Should we send messages into space in an effort to contact intelligent extra-terrestrial civilizations? Or should be fear them attacking us and transmit nothing? Two conflicting and oft-heard questions, but it turns out we may overlooking something rather important and completely obvious— it’s probably us that are the malicious aliens.
When I read that we’ve got more chance of being struck by a planet-killer asteroid than being invaded by aliens, I was intrigued.
So I got in touch with Alberto Caballero, the author of the though experiment-style paper published this week, to find out more. His paper is an attempt to determine how many malicious extraterrestrial civilizations there could be, and how likely it is that they would invade us.
The figure he comes up with is staggeringly small. By extrapolating data on the world’s history of invasions in the last century, the military capabilities of the countries involved, and the global growth rate of energy consumption, there’s a 0.0014% chance of Earth being invaded by a technologically advanced civilization.
That figure is largely based on the fact that the more advanced a civilization the less likely it is to revert to attack. for “more advanced” read “consumes more energy.” That, after all is the driving forces behind the classical division of space-faring civilizations known as the Kardashev Scale:
- Type 1 or “planetary” civilization: has harnessed all major forms of energy available from its home planet and also includes the energy received by the home world from its parent star.
- Type 2 or “stellar” civilization: can obtain and store all the energy its parent star releases, probably through things like Dyson spheres. Power consumption is ten orders of magnitude more than a Type 1 civilization.
- Type 3 or “galactic” civilization: can access and control much of the energy the entire galaxy generates.
Wait. Why would technologically advanced Type 1/Type 2 civilizations that consume more energy be less likely to invade? “Data from last century shows that the frequency of invasions between countries have gradually decreased as time goes by,” said Caballero in an email this week. “Based on that data a civilization like humanity would be more likely to invade than a Type-1 civilization, but they would not have the means to travel to an extraterrestrial planet.”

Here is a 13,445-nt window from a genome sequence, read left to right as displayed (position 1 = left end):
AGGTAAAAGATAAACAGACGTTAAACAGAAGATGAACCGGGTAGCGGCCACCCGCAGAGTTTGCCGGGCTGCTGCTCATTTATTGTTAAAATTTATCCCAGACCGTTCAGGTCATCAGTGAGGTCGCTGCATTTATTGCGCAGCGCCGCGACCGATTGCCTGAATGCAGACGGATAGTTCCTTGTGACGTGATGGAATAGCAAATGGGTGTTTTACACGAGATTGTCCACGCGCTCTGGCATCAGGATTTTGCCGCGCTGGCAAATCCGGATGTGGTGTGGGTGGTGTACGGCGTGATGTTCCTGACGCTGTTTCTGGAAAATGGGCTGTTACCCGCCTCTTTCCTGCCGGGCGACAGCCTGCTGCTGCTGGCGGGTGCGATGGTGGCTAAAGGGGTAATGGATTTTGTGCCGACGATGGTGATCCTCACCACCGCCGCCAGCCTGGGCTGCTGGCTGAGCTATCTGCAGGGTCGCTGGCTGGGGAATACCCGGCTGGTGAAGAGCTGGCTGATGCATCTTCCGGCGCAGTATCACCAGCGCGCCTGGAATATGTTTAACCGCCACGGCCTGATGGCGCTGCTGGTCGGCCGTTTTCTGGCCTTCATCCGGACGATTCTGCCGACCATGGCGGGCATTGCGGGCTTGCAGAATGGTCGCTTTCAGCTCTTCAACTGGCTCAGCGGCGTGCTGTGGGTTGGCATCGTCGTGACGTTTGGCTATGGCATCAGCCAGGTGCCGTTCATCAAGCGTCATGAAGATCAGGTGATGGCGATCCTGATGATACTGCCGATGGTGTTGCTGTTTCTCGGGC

There will be no aliens attacking each other, at least for now. So why the fear about attempts to make contact (known as messaging extraterrestrial intelligence or METI)? “For the general public, the fear probably comes from all the decades of Hollywood movies about alien invasions,” said Caballero. Only in a very few movies – such as 2016’s Arrival – are extraterrestrial invaders peaceful.
“For the scientific community it’s is considered as something that does not guarantee benefit and, therefore, it is not worth the shot,” said Caballero, who thinks a similar thing happens with the search for extraterrestrial intelligence (SETI), which does not have any public financial support.
Caballero also thinks there haven’t been any studies that estimate the prevalence of malicious civilizations or the probability of extraterrestrial invasion, hence his own effort. “It has not been possible to contrast the potential benefits versus the risks of sending a serious message,” he said.
In other words … calm down, look up, and think about something you might want to say to another intelligent civilization thousands of light-years distant. After all, according to Caballero’s calculations we’ve got 18,000 radio signals to send potentially habitable planets before the probability of one of them being malicious is as the same as the probability of Earth colliding with a massive asteroid that would kill a quarter of all humans.
Wishing you clear skies and wide eyes.